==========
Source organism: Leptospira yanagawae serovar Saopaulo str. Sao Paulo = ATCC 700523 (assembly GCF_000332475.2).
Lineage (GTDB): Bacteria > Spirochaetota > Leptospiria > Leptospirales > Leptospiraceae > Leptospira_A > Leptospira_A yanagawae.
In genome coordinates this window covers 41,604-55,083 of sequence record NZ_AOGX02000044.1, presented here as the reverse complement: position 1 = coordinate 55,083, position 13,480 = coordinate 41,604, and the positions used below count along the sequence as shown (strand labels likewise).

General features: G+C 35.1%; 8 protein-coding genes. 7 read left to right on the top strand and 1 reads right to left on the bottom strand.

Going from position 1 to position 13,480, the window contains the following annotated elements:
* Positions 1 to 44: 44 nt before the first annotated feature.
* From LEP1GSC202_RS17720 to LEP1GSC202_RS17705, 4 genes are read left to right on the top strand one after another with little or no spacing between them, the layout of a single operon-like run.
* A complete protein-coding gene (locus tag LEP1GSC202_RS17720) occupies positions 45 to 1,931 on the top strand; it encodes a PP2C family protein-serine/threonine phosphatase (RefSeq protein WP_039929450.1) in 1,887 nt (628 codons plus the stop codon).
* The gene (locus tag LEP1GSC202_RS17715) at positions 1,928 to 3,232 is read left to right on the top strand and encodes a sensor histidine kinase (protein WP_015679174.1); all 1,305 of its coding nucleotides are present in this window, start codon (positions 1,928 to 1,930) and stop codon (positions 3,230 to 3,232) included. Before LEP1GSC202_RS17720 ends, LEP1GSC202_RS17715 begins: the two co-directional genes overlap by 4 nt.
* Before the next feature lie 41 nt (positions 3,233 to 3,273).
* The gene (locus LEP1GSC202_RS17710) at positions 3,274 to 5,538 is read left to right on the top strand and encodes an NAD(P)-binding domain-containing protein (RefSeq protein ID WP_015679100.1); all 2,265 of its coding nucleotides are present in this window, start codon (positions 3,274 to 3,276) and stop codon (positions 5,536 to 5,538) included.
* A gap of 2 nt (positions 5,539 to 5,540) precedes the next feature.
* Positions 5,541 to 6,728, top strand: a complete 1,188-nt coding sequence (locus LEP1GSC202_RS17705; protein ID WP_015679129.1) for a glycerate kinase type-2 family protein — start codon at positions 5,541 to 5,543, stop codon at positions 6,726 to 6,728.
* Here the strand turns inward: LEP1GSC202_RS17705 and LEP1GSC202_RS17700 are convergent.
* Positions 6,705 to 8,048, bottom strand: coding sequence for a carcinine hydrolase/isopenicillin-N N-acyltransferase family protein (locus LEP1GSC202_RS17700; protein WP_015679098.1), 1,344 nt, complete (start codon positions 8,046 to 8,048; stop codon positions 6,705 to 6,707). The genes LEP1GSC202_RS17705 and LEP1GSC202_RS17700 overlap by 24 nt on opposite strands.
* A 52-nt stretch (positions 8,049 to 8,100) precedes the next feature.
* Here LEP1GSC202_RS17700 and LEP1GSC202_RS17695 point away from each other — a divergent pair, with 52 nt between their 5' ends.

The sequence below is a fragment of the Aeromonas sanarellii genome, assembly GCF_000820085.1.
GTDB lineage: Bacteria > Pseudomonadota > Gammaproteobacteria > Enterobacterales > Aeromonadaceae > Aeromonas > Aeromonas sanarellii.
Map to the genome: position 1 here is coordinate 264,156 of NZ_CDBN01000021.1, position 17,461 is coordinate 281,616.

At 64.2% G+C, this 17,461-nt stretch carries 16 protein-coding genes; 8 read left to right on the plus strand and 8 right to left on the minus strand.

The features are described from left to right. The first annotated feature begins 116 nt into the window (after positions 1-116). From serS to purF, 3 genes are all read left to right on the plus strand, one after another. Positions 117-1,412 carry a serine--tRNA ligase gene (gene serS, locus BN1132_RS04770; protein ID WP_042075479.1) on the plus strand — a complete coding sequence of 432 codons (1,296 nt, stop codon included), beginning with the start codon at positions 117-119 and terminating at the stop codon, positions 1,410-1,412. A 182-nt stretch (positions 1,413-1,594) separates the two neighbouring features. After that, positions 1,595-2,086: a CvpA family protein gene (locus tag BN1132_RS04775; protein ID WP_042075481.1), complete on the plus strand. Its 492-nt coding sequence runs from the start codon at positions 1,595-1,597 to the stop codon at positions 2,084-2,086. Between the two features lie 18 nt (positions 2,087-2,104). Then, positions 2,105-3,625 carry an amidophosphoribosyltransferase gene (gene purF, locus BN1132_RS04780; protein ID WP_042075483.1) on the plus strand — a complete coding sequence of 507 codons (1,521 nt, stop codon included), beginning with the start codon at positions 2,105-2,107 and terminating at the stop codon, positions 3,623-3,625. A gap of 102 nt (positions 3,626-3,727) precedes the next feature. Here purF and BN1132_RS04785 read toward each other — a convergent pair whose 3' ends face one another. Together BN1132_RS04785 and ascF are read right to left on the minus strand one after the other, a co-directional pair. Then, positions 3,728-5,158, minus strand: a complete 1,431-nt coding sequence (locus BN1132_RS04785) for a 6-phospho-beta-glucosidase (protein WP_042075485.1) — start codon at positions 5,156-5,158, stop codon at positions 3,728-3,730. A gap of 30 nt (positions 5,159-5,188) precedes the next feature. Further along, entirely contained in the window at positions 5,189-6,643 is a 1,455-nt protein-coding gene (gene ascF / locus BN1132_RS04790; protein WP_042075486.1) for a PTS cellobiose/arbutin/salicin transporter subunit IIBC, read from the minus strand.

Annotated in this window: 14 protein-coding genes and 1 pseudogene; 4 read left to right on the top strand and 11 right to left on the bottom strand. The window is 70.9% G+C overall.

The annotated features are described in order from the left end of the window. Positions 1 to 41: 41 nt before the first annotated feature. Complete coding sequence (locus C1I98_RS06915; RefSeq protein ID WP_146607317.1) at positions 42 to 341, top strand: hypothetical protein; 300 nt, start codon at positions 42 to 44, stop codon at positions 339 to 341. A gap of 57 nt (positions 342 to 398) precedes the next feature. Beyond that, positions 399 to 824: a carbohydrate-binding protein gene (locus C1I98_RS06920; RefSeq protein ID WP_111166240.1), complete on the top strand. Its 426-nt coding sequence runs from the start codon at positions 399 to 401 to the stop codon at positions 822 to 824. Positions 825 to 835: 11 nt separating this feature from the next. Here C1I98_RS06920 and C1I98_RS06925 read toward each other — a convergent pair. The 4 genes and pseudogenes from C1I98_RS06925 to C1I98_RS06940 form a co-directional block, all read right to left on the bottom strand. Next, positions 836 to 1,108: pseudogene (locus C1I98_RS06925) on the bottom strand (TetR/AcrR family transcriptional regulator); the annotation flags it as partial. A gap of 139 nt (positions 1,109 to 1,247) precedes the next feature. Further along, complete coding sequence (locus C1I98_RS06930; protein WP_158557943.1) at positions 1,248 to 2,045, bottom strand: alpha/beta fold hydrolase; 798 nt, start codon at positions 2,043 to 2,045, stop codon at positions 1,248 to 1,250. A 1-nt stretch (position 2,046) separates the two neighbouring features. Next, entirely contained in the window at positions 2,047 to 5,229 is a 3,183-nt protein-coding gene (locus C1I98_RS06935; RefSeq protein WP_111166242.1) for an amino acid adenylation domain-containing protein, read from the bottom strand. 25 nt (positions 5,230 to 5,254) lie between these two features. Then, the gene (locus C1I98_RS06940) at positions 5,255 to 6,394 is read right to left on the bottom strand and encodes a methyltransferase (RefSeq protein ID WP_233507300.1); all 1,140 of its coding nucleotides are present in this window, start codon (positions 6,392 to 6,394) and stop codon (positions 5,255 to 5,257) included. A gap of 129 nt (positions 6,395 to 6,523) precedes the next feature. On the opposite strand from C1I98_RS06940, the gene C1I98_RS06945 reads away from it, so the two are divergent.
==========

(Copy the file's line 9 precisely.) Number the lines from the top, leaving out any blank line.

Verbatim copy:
* The gene (locus tag LEP1GSC202_RS17715) at positions 1,928 to 3,232 is read left to right on the top strand and encodes a sensor histidine kinase (protein WP_015679174.1); all 1,305 of its coding nucleotides are present in this window, start codon (positions 1,928 to 1,930) and stop codon (positions 3,230 to 3,232) included. Before LEP1GSC202_RS17720 ends, LEP1GSC202_RS17715 begins: the two co-directional genes overlap by 4 nt.